Why is Fashion Feminine?

“It’s our way of expressing ourselves. You have so many ways of expressing yourselves, we must make do with our hats and our dresses.”


In the 2008 film The Duchess, Kiera Knightley as Georgiana Cavendish delivers this line to her on-screen husband in response to his gripes about women’s clothing being “so damn complicated.” It’s a brief moment in the film, and it’s quickly dismissed, but this line reveals so much about the Duchess of Devonshire and the role fashion plays in the lives of so many women. Long before the 18th century when the Duchess lived, and continuing into the modern-day, young girls are taught that our value as women and as people lies largely in our appearance. Little boys are praised for being smart, or fast, or strong, or funny. Meanwhile, little girls are praised for being pretty, beautiful, and cute.


As Georgiana says, historically men have been given so many ways of expressing themselves, and women simply must make do with what’s been allotted to us. In a world where male voices are magnified, a world where up until recently female voices have been actively silenced in nearly every way imaginable, it makes sense that we would cling to the one thing we are constantly told is valuable.


For centuries women’s interest in fashion and other decorative arts have been avenues not only of self-expression but also ways to vocalize political opinions where otherwise they would have been silenced. In pursuing beauty and art women were given opportunities to gather together and talk about things that only men were allowed to talk about. During the suffragette movement, quilting and sewing circles became spaces where women were free to talk about their desire to vote. And from the Victorian advent of the department store to online shopping, fashion has been a way for women to express themselves when other forms of expression are squashed. A woman's personal style is often not only something she can be desired for, but also something she can control and change at will. For much of history, it was the only thing women were allowed to control.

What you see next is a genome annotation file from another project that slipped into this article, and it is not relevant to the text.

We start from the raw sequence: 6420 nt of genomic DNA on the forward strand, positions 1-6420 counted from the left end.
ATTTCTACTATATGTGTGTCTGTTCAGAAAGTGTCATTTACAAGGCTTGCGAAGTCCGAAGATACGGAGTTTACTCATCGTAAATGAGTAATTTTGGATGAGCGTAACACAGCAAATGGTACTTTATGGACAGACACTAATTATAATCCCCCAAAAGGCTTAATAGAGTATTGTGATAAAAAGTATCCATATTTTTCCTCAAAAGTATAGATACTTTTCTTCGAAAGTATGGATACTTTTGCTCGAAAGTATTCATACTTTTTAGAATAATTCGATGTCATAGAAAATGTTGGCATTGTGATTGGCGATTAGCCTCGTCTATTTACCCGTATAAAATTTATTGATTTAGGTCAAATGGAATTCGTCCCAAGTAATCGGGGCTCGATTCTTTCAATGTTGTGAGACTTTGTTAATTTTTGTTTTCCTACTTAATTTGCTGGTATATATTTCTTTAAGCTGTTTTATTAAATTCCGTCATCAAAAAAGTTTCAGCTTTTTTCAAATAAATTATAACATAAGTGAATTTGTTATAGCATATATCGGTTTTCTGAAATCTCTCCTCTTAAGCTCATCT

Art by Kate Saxton

But fashion wasn’t always just for the girlies. In fact, if you look back on the history of feminine staples in western society you’ll find that many of them were created for men. Towards the end of the 17th-century Persian fashion became popular in Europe and it was commonplace for men to wear heels, when paired with brightly colored tights and short, loose britches they emphasized the strength of men's legs. And from the 1600s to the 1800s wearing powder and rouge was deemed masculine. Even the color pink wasn’t considered feminine until the 20th century. So then when did the feminization of fashion begin, and why?


Around the age of Enlightenment, another social movement happened which psychoanalyst John Flügel dubbed “The Great Masculine Renunciation”. During this time period, as western cultures moved away from the strict hierarchy of monarchies and toward democracy, other ideas about the aristocracy and the common man began to float around. Suddenly it was considered more respectable and appealing for a man to work for his money. Intellectual pursuits and inner virtue were more important than expensive things and outward decoration. And as with any social movement, this influenced the styles of the time. Though unlike most other shifts in fashion, I think this has had the most long-lasting consequences.